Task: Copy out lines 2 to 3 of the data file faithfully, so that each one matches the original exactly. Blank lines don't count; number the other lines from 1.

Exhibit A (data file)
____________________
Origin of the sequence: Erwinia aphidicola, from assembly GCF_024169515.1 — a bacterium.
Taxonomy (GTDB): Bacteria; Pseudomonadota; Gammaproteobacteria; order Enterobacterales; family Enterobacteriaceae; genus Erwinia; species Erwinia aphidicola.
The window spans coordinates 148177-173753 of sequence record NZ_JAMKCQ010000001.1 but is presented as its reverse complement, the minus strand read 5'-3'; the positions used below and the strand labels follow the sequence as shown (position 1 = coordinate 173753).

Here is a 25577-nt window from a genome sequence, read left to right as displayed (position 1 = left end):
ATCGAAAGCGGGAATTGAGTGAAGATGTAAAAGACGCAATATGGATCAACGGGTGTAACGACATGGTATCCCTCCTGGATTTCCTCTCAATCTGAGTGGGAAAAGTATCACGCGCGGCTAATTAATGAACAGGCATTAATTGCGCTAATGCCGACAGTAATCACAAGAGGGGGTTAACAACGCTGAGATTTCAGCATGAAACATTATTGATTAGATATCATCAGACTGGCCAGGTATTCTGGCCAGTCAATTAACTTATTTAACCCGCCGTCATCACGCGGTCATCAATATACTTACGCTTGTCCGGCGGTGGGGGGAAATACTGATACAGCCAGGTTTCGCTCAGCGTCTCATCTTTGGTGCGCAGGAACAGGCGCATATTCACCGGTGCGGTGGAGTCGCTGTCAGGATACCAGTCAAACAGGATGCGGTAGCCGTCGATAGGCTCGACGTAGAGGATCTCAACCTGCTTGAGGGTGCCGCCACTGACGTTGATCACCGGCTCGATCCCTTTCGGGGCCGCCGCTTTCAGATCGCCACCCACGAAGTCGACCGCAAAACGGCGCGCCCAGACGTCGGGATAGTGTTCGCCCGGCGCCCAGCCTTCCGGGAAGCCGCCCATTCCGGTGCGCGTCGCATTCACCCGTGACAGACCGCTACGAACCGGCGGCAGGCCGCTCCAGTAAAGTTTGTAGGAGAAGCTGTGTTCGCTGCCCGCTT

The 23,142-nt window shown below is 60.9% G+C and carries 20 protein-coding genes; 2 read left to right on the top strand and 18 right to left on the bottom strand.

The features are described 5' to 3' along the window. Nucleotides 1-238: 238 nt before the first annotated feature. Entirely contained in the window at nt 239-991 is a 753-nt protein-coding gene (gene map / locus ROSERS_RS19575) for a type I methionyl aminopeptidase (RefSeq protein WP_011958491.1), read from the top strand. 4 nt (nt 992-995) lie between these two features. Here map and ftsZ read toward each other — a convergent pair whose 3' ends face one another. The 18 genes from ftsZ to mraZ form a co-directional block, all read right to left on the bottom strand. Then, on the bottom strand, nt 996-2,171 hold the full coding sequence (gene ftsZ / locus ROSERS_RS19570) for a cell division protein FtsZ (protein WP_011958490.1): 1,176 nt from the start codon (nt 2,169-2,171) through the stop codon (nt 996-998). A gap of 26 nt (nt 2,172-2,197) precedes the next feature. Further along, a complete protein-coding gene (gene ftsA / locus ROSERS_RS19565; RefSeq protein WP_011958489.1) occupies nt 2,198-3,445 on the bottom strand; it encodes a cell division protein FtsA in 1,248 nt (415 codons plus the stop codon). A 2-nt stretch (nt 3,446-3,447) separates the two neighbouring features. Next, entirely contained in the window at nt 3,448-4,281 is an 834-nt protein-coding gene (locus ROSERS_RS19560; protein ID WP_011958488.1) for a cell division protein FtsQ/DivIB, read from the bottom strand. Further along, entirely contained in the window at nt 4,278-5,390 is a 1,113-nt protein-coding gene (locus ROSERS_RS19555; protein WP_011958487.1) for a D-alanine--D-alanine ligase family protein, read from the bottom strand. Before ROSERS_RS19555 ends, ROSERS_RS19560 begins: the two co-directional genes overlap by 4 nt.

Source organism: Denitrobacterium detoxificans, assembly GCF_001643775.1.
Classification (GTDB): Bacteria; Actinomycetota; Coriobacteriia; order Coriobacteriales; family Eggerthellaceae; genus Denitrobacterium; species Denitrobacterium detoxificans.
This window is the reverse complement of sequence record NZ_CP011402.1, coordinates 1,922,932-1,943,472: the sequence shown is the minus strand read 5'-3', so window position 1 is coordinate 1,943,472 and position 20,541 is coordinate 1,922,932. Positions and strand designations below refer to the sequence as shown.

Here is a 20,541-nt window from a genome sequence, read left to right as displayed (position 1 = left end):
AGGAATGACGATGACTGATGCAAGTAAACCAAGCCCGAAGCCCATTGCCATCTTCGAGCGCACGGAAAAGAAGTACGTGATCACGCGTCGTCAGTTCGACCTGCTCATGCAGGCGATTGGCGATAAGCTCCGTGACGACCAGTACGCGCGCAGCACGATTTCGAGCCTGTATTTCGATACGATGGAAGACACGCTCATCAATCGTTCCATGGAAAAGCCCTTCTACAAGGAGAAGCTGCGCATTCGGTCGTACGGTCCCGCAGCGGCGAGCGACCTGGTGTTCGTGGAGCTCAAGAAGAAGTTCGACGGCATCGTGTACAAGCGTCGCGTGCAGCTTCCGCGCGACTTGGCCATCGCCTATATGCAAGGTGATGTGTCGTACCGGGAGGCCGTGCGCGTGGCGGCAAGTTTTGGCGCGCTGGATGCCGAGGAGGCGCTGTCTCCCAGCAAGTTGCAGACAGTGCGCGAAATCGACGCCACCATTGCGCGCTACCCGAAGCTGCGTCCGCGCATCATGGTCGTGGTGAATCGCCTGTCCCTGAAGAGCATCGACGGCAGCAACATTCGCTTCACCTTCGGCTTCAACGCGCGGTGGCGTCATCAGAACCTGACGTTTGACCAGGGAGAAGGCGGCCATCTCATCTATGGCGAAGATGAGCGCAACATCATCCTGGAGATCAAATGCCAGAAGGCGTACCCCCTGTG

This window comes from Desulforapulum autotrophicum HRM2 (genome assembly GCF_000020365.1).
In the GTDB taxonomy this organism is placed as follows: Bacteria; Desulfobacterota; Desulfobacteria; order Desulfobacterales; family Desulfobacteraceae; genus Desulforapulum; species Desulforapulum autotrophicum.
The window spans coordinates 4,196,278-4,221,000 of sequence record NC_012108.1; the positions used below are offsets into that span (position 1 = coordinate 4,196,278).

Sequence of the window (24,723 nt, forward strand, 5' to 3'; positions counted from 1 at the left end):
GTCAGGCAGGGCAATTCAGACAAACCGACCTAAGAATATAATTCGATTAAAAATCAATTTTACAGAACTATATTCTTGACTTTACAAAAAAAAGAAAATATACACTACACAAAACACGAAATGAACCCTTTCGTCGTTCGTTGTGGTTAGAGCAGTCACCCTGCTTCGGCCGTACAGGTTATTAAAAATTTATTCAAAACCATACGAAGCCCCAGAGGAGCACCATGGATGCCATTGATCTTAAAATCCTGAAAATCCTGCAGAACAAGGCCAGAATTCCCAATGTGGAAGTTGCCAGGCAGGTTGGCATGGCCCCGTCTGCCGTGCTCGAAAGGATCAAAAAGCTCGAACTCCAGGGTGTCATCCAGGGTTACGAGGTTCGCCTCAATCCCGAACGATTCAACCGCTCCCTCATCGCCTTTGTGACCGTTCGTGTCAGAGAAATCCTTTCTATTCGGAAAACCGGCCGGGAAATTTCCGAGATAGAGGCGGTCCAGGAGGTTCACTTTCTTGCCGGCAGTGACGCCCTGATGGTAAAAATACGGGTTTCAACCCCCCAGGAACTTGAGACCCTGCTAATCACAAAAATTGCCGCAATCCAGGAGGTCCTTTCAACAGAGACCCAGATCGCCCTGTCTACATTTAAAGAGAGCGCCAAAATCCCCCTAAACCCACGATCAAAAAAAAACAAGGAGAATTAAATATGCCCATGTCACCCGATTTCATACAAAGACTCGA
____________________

Taxonomy (GTDB): Bacteria; Pseudomonadota; Gammaproteobacteria; order Enterobacterales; family Enterobacteriaceae; genus Erwinia; species Erwinia aphidicola.
The window spans coordinates 148177-173753 of sequence record NZ_JAMKCQ010000001.1 but is presented as its reverse complement, the minus strand read 5'-3'; the positions used below and the strand labels follow the sequence as shown (position 1 = coordinate 173753).